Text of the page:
Soot Sponges

Those insurance adjusters and agents who have seen fire clean up companies in action are probably quite familiar with the various styles of sponges they use to remove soot from ceilings, walls, counter tops, lamp shades, furniture and other surfaces. However, only a very few know the “insider secrets” that the trained professionals learn.

For example, most professionals categorize fires into four types, depending on what has burned. For our purposes, we will address just two-“fast” high oxygen fires or “slow” low-oxygen fires. A high oxygen fire usually involve such things as papers, books, cotton, clothing, wood and produces a flame that consumes these substances.

Low oxygen fires may involve plastics, oils, paints and other such “slow burning” substances. This type of fire smolders and gives off a thick, oily smoke that clings and stains.

Fire clean up professionals use specially manufactured sponges to remove soot and ash from walls, ceilings, counters, etc. and even a tool so simple can prove to be an outstanding instrument in the hands of a trained professional, or a debacle in the making for an untrained novice.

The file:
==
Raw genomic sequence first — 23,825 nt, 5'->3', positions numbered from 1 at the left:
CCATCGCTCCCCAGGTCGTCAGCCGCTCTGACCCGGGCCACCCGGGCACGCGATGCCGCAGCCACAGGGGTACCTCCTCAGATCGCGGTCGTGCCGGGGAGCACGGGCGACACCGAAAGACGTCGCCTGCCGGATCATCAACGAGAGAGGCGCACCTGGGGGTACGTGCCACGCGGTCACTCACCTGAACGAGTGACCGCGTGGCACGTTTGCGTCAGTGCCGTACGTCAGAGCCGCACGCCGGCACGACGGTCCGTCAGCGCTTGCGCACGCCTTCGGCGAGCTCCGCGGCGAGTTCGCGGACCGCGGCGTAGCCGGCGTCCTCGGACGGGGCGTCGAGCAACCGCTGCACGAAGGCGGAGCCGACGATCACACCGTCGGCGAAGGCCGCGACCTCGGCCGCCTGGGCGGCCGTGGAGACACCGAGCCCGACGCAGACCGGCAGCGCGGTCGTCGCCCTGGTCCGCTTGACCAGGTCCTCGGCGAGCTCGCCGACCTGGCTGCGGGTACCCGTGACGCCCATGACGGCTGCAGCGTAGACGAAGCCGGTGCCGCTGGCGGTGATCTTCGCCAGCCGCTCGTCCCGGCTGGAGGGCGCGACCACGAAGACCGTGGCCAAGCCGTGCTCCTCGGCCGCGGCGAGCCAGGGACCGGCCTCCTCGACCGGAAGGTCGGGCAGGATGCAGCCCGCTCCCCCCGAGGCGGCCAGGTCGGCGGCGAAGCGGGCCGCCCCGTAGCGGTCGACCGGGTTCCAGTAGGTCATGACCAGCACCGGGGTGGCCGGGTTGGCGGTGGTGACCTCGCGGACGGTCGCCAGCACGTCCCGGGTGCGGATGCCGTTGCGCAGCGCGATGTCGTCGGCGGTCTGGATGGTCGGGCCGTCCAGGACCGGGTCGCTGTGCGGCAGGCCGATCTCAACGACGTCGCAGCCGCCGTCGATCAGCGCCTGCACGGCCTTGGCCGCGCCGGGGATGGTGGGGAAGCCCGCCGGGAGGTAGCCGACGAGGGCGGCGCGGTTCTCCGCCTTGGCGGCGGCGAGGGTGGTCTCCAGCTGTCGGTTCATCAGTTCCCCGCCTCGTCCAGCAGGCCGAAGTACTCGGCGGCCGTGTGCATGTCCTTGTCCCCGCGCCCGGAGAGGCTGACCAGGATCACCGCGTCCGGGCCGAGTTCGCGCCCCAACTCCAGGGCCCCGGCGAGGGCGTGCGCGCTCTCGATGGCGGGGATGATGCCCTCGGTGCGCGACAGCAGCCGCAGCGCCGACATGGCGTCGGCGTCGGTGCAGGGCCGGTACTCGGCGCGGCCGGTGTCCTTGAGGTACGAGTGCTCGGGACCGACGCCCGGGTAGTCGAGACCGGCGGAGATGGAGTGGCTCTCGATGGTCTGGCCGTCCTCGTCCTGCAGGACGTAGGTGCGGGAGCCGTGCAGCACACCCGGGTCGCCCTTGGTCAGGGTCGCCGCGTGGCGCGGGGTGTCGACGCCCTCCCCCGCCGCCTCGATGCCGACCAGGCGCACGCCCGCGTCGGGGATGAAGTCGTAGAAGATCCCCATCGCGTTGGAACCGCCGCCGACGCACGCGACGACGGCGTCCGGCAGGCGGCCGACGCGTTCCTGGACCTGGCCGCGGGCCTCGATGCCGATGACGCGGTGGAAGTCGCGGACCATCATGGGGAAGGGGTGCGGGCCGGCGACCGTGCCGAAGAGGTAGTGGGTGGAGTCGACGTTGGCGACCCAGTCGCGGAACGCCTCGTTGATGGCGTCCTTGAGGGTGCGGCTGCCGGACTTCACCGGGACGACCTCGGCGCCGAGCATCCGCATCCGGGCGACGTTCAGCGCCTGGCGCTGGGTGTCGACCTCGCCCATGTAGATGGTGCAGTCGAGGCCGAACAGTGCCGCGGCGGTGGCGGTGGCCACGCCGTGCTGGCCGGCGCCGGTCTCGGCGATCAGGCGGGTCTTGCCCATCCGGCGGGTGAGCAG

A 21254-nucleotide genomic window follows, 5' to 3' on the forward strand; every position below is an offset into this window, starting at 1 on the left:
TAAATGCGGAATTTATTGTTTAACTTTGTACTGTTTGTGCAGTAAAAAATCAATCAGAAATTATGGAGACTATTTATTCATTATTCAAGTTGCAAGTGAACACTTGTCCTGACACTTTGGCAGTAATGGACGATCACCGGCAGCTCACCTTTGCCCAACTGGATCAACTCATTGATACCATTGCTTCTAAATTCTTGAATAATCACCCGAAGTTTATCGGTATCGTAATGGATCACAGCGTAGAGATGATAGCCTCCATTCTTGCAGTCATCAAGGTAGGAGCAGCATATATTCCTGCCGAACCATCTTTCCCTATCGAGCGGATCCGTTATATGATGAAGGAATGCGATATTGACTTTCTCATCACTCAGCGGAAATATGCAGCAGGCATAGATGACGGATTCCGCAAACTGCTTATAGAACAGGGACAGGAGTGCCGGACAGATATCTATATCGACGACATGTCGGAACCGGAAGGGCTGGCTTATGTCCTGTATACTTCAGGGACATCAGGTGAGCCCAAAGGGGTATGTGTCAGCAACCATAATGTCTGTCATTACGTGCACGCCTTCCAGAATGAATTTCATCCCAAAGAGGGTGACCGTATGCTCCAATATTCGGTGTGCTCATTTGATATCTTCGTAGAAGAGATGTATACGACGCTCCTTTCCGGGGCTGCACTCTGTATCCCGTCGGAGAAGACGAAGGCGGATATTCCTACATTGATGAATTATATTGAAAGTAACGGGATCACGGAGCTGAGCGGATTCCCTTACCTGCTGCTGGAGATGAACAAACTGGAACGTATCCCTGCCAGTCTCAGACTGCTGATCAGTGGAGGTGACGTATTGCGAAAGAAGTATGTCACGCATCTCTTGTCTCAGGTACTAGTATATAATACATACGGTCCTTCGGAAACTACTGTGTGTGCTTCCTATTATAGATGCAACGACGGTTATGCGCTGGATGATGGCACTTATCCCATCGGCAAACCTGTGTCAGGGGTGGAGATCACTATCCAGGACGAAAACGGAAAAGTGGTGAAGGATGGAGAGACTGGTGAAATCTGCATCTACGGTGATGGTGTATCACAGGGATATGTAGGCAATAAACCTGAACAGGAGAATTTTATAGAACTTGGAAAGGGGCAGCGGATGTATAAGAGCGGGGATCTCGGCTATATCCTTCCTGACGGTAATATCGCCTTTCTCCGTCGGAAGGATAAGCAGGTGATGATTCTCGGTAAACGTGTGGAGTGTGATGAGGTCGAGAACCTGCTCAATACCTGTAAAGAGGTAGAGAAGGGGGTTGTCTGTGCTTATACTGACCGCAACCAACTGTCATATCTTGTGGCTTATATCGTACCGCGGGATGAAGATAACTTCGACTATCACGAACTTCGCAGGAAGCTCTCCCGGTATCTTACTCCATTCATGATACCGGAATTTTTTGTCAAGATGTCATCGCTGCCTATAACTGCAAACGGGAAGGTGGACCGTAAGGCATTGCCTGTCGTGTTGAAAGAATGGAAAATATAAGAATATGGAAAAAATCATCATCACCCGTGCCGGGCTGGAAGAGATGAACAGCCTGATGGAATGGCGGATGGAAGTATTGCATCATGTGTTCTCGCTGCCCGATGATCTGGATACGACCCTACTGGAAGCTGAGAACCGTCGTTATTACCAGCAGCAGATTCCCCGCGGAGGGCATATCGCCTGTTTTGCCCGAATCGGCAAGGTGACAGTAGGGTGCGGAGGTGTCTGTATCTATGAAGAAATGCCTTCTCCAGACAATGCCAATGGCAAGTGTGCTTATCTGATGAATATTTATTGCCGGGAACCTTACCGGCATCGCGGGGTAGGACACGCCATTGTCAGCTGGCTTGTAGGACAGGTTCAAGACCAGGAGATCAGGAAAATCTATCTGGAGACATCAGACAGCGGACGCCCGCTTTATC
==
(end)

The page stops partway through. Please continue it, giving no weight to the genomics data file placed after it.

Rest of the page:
A fire clean up professional will use a “soot sponge” to remove soot and grit from a wall by making long, even strokes in one direction usually from top to bottom but he or she will only use such a device when cleaning the aftermath of a fast, high-oxygen fire. To do so with the clingy, “wet” soot from a slow, low oxygen fire, would produce long, black smears across the wall or ceiling as the untrained worker tries vainly to get the same results that he did with the “dry” soot. The sponge will quickly clog and a major re-cleaning will ensue. A real professional would never make such a “rookie mistake”.

Oddly enough, the very nature of the sponge makes it hard to clean and dry. Some pros have run them through an ultra-sonics system or cleaned them in a bucket of soapy water, but it takes days for them to dry properly, even in drying chambers.

Fresh sponges deliver the highest quality work, but in a “pinch” fire clean up professionals will use a razor blade or other cutting device to trim away the exterior of the sponge (the soot particulates do not penetrate very deeply). After removing the outer surface, they can be used to finish the job.